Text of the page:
On Thursday, most emerging Asian stocks and currencies gained, as the US dollar declined to a two-month low after the inflation data turned out to be in accordance with market expectations. It seemed unlikely that the report would change the policy of the Federal Reserve regarding their tightening timeline. Gains were led by the Thai baht as it firmed almost 0.5%, followed by the South Korean won and Indonesia’s rupiah. There was a 1.3% increase in equities in the Philippines, whereas a 0.3% surge was seen in Kuala Lumpur and Taiwan. Overnight data released showed that December saw consumer prices increasing by their fastest rate in almost 40 years, but were still in line with expectations.
The new data is unlikely to alter the Federal Reserve’s plan, as higher rates have already been flagged by the US central bank this year, with the markets predicting three hikes. Market strategists said that with the tightening roadmap becoming clearer, traders are now looking for profit-taking and exit opportunities. This was highlighted by a weakening US dollar, which is generally considered a positive sign for commodities, stocks and emerging market assets. There was a 0.3% increase in the won, ahead of the meeting of the Bank of Korea on Friday, where they expect a rate hike of 25 basis points.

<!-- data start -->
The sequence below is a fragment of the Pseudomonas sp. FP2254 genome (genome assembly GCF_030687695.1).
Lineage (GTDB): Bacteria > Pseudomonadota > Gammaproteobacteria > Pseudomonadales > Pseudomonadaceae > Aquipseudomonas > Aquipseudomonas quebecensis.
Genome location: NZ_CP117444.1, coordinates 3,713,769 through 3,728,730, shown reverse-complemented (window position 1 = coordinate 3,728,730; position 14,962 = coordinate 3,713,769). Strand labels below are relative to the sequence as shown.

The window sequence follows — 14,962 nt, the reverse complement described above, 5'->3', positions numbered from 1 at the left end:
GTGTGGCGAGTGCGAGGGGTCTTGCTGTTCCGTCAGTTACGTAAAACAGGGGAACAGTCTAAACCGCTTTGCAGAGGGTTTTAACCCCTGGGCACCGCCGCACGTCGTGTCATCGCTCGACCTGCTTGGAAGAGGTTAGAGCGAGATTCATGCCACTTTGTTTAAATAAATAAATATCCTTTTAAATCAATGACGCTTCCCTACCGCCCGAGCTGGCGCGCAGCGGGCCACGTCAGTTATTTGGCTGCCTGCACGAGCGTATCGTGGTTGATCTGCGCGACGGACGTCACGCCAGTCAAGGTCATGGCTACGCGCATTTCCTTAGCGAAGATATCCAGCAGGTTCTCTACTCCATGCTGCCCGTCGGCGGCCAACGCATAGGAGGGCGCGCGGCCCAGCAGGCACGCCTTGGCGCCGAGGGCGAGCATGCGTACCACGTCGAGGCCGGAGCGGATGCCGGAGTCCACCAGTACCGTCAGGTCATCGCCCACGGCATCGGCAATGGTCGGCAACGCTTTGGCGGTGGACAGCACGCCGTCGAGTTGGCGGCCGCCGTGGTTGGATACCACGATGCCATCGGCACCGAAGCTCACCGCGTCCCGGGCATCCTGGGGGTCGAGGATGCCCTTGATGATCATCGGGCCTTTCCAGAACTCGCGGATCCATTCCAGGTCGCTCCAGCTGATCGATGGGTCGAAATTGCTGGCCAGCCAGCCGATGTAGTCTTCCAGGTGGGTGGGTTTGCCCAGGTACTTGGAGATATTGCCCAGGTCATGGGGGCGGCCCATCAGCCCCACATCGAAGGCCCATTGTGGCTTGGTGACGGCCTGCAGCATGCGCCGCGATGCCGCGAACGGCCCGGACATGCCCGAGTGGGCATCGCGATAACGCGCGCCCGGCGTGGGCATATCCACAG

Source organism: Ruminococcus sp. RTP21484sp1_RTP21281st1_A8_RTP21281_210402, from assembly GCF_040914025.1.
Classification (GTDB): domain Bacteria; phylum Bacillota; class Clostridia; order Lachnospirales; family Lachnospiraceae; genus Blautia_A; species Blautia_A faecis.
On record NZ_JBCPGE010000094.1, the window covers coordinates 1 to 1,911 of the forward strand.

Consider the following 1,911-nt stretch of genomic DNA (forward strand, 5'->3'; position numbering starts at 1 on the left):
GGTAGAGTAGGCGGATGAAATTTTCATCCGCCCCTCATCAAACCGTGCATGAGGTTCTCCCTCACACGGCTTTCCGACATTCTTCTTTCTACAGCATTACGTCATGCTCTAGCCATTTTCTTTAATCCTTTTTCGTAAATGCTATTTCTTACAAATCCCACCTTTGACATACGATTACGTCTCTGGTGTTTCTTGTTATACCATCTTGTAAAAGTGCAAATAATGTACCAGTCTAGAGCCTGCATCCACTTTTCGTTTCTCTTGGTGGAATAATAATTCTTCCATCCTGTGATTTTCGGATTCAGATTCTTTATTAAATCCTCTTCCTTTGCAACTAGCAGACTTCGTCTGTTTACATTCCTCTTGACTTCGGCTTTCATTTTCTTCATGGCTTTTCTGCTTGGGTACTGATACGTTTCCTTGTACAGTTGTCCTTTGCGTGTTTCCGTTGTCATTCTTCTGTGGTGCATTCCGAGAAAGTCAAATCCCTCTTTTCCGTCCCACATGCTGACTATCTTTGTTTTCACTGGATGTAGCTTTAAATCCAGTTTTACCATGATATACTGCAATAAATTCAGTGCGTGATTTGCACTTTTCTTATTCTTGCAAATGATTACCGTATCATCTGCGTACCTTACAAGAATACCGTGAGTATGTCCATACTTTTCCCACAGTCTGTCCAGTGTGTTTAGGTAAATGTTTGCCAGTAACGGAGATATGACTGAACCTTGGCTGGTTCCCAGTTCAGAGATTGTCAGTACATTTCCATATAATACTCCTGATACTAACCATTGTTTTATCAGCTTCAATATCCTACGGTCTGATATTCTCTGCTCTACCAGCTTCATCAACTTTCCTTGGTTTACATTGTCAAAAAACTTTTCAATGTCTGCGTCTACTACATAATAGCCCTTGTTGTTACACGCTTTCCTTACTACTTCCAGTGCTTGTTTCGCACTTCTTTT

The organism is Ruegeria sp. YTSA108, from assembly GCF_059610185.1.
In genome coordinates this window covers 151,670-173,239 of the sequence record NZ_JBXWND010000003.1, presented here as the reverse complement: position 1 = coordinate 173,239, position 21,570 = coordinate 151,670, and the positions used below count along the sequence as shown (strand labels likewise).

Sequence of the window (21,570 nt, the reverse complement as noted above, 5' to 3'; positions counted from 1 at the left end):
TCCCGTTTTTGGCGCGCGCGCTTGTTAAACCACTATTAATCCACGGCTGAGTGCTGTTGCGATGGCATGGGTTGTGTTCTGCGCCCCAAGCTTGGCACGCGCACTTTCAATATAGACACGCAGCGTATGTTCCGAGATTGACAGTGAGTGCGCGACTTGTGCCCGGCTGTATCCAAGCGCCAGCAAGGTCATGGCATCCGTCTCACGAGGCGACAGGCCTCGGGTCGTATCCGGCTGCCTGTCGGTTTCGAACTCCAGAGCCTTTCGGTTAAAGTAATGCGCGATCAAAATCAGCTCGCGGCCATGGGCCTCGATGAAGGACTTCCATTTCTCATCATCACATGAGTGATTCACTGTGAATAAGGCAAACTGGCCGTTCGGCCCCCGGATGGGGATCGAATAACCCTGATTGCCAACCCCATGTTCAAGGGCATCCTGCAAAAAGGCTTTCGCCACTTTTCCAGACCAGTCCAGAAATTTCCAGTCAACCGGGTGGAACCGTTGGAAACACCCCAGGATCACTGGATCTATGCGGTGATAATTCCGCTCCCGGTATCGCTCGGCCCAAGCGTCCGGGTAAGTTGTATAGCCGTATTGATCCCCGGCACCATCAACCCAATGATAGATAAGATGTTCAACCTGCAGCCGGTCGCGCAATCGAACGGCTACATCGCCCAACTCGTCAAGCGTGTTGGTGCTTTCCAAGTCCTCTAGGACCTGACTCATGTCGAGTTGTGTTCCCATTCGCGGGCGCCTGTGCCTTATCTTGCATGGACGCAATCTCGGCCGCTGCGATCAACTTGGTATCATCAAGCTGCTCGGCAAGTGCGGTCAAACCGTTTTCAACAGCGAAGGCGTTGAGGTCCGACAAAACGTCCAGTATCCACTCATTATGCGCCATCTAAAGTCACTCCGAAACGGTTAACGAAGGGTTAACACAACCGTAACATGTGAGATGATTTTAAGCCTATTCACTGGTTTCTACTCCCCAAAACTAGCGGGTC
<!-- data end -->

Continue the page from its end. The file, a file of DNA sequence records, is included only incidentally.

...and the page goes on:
There has been a surge in the currency every day this week, as it added more than 1%. After the expected rate increase this week, analysts have predicted another last hike to occur in the fourth quarter. There was a rise in Malaysia’s ringgit for the fifth consecutive session, as the recent gains in oil prices gave it a boost. These have had a negative impact on the Philippine peso, which has declined by almost 0.5% during the session. Market economists said that the portfolio inflow and economic growth in the Philippines would probably be overshadowed due to the current account deficit, which will have a negative impact on the peso.
However, stocks in Manila reached a two-week high, as the central bank in the country assured that an increase in the coronavirus cases in the country would not substantially affect its economic growth targets. Meanwhile, the Chinese yuan had climbed to a two-week high briefly before paring gains because of increased concerns about the new COVID-19 outbreaks and after a decline in lending in December higher than expectations. This also brought China’s benchmark stock index down by 1.2%, with consumption and property sectors leading the decline.
For the first time since the start of September, investors had decided to switch long positions on the Indian Rupee, as they are hoping that the country’s economy would be strong enough to withstand the worst of the Omicron spread. As far as Thailand’s SETI is concerned, the top gainers were Sahamitr Pressure Container PCL, which climbed up by 15%, and Better World Green PCL, which saw a rise of 14%. Indonesian 10-year yields also saw an increase of 12 basis points, which brought them to 7.082%.